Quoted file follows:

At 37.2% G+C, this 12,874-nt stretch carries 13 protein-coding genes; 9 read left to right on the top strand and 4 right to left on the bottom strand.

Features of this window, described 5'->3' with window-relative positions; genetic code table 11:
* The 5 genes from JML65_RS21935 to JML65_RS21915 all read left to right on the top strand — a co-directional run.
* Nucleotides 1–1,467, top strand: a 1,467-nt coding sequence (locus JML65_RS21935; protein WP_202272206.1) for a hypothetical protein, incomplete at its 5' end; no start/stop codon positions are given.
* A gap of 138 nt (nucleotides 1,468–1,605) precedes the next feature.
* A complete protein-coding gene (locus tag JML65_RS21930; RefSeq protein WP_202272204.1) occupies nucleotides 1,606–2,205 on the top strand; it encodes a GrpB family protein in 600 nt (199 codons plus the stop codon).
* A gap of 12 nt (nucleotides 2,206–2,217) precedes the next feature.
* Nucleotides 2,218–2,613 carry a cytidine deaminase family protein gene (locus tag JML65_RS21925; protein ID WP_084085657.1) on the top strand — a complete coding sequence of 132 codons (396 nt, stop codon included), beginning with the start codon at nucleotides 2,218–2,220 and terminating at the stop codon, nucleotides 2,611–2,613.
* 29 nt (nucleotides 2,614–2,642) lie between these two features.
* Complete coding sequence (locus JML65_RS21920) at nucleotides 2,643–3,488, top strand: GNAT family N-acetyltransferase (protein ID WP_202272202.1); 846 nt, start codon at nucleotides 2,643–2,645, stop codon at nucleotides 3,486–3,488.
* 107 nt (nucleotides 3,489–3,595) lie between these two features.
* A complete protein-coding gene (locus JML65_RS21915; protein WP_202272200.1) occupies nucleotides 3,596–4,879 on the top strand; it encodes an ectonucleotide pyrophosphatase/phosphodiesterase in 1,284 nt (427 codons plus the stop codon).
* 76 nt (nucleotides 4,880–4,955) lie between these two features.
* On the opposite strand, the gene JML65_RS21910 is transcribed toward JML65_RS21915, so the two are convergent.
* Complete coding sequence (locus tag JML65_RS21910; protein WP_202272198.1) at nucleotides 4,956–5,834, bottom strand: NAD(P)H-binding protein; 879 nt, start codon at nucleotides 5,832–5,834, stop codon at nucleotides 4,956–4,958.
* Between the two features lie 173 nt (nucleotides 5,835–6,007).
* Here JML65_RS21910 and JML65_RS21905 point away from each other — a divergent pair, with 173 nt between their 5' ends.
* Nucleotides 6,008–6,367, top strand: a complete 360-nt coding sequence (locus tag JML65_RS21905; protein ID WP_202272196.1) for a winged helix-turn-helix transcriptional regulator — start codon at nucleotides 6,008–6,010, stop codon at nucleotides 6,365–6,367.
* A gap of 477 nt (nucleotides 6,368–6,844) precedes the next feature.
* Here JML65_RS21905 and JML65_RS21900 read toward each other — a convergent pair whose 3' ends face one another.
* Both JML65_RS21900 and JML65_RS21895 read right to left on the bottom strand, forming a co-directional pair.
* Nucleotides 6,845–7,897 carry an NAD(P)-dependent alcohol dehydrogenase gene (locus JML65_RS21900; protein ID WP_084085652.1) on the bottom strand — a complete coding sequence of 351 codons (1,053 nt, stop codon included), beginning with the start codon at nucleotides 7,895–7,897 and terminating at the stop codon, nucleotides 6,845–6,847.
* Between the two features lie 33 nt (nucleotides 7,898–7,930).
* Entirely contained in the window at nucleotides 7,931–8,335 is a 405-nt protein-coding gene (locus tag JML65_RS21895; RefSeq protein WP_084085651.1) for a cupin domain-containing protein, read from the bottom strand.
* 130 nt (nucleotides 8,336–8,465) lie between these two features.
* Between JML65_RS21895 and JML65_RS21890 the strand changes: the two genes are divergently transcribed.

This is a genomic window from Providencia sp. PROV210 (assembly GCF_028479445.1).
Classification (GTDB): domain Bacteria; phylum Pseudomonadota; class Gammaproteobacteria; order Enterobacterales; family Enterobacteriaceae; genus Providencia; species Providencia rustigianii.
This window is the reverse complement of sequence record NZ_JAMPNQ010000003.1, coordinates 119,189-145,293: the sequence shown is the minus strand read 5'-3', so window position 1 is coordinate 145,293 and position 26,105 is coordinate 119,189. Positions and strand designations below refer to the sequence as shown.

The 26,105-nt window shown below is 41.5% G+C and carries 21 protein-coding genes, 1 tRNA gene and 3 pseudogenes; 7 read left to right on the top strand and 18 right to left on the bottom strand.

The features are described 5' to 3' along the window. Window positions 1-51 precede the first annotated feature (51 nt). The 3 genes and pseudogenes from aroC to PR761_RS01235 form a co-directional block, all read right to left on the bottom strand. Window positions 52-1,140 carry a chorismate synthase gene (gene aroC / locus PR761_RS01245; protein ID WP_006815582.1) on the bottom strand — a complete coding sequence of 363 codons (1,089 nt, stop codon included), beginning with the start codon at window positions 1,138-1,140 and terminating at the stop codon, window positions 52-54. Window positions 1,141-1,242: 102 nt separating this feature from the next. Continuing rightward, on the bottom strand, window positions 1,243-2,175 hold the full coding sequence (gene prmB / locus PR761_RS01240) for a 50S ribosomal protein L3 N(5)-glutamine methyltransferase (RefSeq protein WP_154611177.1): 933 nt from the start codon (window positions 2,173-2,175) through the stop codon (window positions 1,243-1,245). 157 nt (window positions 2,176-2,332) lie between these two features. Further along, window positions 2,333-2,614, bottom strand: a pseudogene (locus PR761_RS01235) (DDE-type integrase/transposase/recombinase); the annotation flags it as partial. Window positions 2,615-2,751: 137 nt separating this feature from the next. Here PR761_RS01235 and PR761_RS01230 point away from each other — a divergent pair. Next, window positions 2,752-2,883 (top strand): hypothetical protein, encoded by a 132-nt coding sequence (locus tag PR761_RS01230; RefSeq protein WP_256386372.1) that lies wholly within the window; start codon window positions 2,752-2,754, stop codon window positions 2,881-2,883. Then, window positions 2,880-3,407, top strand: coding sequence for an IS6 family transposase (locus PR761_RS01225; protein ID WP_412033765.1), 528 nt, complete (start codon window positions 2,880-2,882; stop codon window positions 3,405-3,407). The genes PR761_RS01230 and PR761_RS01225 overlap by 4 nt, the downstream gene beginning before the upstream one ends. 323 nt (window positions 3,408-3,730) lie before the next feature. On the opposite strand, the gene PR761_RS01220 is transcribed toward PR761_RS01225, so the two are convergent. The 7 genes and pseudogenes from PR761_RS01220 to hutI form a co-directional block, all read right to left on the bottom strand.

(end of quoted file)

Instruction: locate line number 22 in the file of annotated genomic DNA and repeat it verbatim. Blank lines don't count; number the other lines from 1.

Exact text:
* Nucleotides 6,845–7,897 carry an NAD(P)-dependent alcohol dehydrogenase gene (locus JML65_RS21900; protein ID WP_084085652.1) on the bottom strand — a complete coding sequence of 351 codons (1,053 nt, stop codon included), beginning with the start codon at nucleotides 7,895–7,897 and terminating at the stop codon, nucleotides 6,845–6,847.